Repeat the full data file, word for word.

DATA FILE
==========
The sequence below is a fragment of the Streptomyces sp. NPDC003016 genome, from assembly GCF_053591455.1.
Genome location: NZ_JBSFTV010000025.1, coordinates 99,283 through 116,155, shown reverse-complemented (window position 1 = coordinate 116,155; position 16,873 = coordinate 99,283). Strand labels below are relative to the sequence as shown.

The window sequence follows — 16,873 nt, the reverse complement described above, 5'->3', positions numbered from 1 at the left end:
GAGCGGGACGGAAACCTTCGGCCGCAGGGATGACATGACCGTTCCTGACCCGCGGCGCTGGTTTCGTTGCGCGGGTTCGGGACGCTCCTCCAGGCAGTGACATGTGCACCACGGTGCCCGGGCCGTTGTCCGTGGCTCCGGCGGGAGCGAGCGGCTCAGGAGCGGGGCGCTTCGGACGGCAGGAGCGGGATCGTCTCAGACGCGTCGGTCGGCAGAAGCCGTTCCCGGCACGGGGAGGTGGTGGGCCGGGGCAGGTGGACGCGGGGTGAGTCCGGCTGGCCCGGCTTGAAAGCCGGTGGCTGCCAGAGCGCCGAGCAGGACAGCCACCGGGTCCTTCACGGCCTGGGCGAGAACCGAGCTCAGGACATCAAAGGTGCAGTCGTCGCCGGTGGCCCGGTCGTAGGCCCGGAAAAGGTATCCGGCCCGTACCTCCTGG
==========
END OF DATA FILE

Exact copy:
The sequence below is a fragment of the Streptomyces sp. NPDC003016 genome, from assembly GCF_053591455.1.
Genome location: NZ_JBSFTV010000025.1, coordinates 99,283 through 116,155, shown reverse-complemented (window position 1 = coordinate 116,155; position 16,873 = coordinate 99,283). Strand labels below are relative to the sequence as shown.

The window sequence follows — 16,873 nt, the reverse complement described above, 5'->3', positions numbered from 1 at the left end:
GAGCGGGACGGAAACCTTCGGCCGCAGGGATGACATGACCGTTCCTGACCCGCGGCGCTGGTTTCGTTGCGCGGGTTCGGGACGCTCCTCCAGGCAGTGACATGTGCACCACGGTGCCCGGGCCGTTGTCCGTGGCTCCGGCGGGAGCGAGCGGCTCAGGAGCGGGGCGCTTCGGACGGCAGGAGCGGGATCGTCTCAGACGCGTCGGTCGGCAGAAGCCGTTCCCGGCACGGGGAGGTGGTGGGCCGGGGCAGGTGGACGCGGGGTGAGTCCGGCTGGCCCGGCTTGAAAGCCGGTGGCTGCCAGAGCGCCGAGCAGGACAGCCACCGGGTCCTTCACGGCCTGGGCGAGAACCGAGCTCAGGACATCAAAGGTGCAGTCGTCGCCGGTGGCCCGGTCGTAGGCCCGGAAAAGGTATCCGGCCCGTACCTCCTGG